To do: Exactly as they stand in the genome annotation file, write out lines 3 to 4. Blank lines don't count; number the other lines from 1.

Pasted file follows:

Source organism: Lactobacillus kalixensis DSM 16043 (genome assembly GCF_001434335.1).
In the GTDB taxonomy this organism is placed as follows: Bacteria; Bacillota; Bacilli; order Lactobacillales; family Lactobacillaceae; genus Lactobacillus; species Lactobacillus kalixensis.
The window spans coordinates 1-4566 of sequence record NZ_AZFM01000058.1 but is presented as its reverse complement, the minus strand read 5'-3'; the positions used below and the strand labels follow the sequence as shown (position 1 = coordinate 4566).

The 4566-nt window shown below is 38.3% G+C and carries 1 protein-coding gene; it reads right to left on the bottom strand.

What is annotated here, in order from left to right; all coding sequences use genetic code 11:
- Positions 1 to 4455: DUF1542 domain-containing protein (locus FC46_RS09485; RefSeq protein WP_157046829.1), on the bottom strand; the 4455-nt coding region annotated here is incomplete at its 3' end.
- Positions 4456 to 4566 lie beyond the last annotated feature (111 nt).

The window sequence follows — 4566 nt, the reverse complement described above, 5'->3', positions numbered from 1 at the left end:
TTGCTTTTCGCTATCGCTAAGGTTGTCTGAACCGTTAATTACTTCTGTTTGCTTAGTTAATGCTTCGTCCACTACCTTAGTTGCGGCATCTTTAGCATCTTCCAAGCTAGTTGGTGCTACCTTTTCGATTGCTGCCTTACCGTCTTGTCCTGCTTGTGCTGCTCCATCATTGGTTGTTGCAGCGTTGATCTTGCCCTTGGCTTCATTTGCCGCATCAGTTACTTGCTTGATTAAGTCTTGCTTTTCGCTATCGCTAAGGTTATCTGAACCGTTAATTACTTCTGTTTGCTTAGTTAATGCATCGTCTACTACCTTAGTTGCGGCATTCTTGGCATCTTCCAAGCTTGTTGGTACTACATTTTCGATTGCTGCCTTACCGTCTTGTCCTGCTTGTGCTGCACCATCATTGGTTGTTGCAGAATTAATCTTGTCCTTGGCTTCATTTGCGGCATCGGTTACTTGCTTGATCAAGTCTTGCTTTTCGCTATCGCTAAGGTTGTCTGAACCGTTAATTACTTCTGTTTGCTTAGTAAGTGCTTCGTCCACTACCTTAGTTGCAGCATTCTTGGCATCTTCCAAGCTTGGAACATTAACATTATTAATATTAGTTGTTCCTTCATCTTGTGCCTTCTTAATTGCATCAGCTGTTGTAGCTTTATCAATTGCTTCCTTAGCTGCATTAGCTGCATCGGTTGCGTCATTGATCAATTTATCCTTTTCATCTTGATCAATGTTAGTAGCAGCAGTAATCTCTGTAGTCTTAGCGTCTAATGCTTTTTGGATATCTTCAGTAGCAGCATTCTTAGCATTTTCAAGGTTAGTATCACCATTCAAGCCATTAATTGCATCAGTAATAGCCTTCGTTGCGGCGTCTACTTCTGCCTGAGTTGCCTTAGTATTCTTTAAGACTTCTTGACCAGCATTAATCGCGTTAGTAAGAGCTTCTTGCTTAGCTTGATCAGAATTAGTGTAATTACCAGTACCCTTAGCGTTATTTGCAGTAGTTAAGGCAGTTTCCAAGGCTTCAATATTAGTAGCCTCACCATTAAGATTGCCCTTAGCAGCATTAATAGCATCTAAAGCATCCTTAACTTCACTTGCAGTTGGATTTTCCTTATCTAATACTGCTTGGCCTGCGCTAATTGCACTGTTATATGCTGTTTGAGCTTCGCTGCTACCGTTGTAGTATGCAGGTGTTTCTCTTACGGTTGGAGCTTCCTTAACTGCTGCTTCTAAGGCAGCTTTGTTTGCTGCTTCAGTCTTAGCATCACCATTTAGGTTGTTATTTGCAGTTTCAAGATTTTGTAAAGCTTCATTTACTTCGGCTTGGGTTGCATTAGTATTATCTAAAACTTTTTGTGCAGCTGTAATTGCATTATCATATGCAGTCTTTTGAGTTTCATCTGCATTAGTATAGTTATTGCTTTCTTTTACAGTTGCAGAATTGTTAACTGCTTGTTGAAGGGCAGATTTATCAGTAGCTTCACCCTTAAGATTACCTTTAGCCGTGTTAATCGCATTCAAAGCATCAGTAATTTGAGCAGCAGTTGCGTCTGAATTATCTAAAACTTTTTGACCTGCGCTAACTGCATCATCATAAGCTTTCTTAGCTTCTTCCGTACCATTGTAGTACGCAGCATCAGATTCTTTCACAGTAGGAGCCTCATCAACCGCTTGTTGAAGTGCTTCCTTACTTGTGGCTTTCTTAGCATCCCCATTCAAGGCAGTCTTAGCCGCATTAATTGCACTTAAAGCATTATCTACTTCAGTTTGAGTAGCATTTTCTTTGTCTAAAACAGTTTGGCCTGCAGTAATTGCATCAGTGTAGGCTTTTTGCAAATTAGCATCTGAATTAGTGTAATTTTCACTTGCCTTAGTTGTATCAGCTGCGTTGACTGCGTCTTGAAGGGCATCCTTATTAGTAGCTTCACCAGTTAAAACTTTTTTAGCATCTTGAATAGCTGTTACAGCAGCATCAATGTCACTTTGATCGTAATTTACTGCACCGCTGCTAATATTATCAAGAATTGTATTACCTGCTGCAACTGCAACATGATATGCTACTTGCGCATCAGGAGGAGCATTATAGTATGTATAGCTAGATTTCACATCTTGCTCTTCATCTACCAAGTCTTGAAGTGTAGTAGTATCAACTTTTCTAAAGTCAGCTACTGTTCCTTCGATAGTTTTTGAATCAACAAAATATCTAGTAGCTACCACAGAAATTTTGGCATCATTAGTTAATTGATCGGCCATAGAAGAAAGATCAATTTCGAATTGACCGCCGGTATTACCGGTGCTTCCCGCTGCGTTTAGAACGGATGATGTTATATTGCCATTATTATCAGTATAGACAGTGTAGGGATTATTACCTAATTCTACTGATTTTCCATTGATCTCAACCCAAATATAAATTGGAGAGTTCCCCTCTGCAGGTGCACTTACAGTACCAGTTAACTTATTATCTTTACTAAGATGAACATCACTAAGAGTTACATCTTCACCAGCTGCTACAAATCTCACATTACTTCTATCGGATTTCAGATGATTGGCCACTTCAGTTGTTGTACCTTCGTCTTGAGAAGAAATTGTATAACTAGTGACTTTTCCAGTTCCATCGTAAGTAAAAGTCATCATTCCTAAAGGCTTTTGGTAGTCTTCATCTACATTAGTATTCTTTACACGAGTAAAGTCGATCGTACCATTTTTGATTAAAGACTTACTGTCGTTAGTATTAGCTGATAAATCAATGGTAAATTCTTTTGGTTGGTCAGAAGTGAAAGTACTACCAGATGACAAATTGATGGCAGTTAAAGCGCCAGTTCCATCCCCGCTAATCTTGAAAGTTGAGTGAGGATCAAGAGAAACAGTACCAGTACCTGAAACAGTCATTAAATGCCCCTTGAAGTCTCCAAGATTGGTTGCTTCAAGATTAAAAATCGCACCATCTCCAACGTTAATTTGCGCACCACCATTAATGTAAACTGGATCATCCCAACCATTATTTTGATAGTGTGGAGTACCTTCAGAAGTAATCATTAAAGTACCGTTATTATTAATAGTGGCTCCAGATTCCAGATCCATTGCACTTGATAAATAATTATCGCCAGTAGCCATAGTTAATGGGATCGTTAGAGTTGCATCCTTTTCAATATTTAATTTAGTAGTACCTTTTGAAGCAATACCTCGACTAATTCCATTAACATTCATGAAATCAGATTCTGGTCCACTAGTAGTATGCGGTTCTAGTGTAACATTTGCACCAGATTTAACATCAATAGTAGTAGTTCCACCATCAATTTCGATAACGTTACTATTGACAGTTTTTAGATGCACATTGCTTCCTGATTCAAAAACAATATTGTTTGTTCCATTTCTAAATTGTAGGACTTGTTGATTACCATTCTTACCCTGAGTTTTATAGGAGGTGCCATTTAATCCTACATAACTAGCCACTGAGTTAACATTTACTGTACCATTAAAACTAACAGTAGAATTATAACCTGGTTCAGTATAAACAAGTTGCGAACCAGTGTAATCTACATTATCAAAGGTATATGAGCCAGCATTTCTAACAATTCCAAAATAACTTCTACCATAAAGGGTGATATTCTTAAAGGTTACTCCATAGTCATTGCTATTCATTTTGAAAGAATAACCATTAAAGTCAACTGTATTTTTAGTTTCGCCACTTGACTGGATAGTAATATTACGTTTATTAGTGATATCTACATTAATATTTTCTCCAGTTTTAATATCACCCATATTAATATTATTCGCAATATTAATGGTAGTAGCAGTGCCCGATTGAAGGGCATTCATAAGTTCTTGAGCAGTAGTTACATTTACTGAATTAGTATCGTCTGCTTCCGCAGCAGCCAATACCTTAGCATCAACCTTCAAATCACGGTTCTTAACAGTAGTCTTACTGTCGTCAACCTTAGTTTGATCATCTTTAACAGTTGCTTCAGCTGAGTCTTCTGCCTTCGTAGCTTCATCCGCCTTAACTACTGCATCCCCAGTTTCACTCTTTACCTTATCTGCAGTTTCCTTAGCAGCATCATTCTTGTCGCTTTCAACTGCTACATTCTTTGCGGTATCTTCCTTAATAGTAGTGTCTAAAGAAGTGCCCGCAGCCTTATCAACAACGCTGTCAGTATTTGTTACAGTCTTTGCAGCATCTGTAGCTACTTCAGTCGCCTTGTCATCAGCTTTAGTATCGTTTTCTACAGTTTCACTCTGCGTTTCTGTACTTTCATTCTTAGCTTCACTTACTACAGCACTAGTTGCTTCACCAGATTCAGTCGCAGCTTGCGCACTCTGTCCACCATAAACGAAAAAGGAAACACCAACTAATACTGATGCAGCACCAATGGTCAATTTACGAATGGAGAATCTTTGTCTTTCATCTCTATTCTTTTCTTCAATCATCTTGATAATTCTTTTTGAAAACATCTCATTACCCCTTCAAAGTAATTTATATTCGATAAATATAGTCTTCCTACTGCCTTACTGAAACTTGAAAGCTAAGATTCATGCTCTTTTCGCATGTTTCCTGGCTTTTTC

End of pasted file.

The window spans coordinates 1-4566 of sequence record NZ_AZFM01000058.1 but is presented as its reverse complement, the minus strand read 5'-3'; the positions used below and the strand labels follow the sequence as shown (position 1 = coordinate 4566).

The 4566-nt window shown below is 38.3% G+C and carries 1 protein-coding gene; it reads right to left on the bottom strand.